Halstow School
All primary schools should be open by 29 June, Thorpe said

All primary schools in Greenwich borough should be open for pupils in selected years from June 29, council leader Danny Thorpe said last night.

Thorpe told councillors on the town hall’s overview and scrutiny panel that two of the borough’s schools opened for reception classes as well as years 1 and 6 yesterday, and that 42 – just over two-thirds – would be open by the end of the week.

Vulnerable children and the children of key workers have been able to attend school throughout the crisis, but schools in England were being encouraged by the government to open yesterday.

Thorpe said there were issues with two schools – one had no plan to open while another had a different plan – but said he expected all to be open within four weeks.

“I know that this is a worrying time for people as we adjust back into some sense of normality,” but it’s worth pointing out that from a public health perspective, schools are considered to be low-risk settings. Our teams have worked with head teachers to come up with the appropriate plans for their schools because each school is different and has individual challenges.”

Every school – including academies – should receive personal protective equipment to help it reopen, Thorpe said, although he said he would look into a question about some schools not yet receiving any.

Asked by Labour councillor David Stanley if academies were being charged for the equipment, Thorpe said: “No, they’re Greenwich kids, it’s as simple as that. It’s a row we don’t need to have.”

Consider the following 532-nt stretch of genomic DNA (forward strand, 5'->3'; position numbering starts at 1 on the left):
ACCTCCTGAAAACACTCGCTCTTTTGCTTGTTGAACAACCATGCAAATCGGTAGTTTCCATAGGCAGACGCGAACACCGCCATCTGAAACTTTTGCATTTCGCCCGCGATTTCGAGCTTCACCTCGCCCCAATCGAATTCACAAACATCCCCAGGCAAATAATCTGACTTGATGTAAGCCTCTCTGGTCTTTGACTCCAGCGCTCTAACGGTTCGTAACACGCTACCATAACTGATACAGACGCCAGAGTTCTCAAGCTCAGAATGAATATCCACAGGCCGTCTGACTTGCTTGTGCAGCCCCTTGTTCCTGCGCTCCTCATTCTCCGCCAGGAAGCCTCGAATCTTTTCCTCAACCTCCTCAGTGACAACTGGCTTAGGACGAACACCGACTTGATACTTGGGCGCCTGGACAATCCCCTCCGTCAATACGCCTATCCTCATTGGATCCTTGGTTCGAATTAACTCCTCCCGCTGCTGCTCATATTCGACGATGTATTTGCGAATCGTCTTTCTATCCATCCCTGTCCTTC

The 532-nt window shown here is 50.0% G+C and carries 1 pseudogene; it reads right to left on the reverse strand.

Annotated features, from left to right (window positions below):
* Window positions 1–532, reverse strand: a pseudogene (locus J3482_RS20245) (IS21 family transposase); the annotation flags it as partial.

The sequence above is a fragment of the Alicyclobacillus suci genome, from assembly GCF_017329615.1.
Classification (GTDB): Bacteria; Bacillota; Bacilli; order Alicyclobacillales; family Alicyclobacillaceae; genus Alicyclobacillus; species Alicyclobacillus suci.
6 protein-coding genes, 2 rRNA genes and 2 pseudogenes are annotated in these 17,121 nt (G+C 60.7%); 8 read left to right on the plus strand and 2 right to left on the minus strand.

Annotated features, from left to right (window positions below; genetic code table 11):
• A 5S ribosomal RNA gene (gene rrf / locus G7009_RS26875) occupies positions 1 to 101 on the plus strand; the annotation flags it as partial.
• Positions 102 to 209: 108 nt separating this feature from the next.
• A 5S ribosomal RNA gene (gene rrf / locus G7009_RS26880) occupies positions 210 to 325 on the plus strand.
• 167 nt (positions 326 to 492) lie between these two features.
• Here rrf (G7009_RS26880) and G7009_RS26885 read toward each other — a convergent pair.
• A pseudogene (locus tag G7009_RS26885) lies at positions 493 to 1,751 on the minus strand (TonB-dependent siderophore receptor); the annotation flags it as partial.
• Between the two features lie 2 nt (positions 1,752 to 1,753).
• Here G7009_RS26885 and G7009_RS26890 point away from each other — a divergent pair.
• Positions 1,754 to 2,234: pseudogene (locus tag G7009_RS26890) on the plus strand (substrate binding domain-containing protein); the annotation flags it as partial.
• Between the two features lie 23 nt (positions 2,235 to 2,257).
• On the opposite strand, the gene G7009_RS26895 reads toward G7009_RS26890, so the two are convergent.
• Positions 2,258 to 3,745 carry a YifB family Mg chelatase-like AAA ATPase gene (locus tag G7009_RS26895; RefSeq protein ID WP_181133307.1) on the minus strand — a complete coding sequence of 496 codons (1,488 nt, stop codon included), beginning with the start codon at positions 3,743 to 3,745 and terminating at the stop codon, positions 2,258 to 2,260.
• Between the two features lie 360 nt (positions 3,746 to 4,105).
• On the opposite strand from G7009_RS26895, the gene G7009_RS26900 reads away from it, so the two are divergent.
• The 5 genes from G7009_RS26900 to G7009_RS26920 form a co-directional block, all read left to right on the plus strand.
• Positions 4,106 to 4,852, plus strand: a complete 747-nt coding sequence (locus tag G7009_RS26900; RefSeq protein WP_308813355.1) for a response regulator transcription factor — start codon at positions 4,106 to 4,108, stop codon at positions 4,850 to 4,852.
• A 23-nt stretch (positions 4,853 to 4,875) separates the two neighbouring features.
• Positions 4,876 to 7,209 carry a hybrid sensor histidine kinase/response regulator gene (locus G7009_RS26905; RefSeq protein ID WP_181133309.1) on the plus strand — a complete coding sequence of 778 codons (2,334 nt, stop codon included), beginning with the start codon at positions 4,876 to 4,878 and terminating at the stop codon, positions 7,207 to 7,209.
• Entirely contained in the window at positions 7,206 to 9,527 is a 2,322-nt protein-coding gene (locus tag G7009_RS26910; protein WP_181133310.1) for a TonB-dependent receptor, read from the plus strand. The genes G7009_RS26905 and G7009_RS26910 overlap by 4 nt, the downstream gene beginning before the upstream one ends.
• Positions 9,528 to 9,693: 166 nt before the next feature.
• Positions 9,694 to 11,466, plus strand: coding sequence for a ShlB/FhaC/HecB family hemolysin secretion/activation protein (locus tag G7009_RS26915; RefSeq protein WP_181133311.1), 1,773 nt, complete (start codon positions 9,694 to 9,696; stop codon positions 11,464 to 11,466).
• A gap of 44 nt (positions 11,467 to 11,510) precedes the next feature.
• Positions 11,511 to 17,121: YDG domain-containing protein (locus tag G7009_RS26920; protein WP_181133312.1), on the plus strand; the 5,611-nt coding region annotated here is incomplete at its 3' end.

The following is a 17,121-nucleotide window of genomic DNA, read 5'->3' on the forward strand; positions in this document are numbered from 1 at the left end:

• See also: Covid-19 patients ‘would have been moved to care homes’
  • Thorpe, a former primary school teacher, added: “The guidance tells teachers they don’t need to wear a facemask. My view is that it’s a matter for individuals. It’s not the best teaching experience for a child, but if a face covering is the difference for getting someone back to work, then we have to support that.

    “Equally, we don’t know, and we’ll learn across the week, is how many children are coming onto school with face coverings. There’s only so far you can go in planning those things until you see the reality of it.”

    While vulnerable children have been able to attend school during the crisis, Thorpe said that 75 per cent had not. “That is a very worrying and sobering thought for all of us,” he said. “We’re doing all we can do to reassure those individual families that the schools are safe to come back to.”

    Fossdene school
    Schools should be receiving PPE packs, the council leader said

    Thorpe also praised the work of school staff in reaching out to the families of vulnerable children, including staff at Willow Dene special school in Plumstead. They helped a boy who was stuck in a flat with no outdoor space by asking the Charlton Athletic Community Trust to deliver him one of the school’s exercise bikes.

    In a wide-ranging discussion about the effects of the pandemic, Thorpe said that the council expected to spend £50 million dealing with the crisis, but had only received £17 million from the government. He added that 8 out of the borough’s 11 care homes had recorded more than one case of Covid-19.

    He also said the council would not be able to administer a school travel scheme to replace the free fares abolished by the government under the terms of the TfL bailout. “We have no system in place to administer such a scheme, and we certainly won’t have one by the time the schools go back in September because it’s incredibly complicated.”

    Asked about a return to normal council services, such as grass cutting, Thorpe said many staff were still shielding or looking after children. “It is more complicated to turn things on than turn them off,” he said.

    “As I was cycling to work down Broad Walk [in Kidbrooke], opposite Samuel Montague youth club there was a man with his own lawn mower, mowing the lawn. Whoever that was, good on you.”

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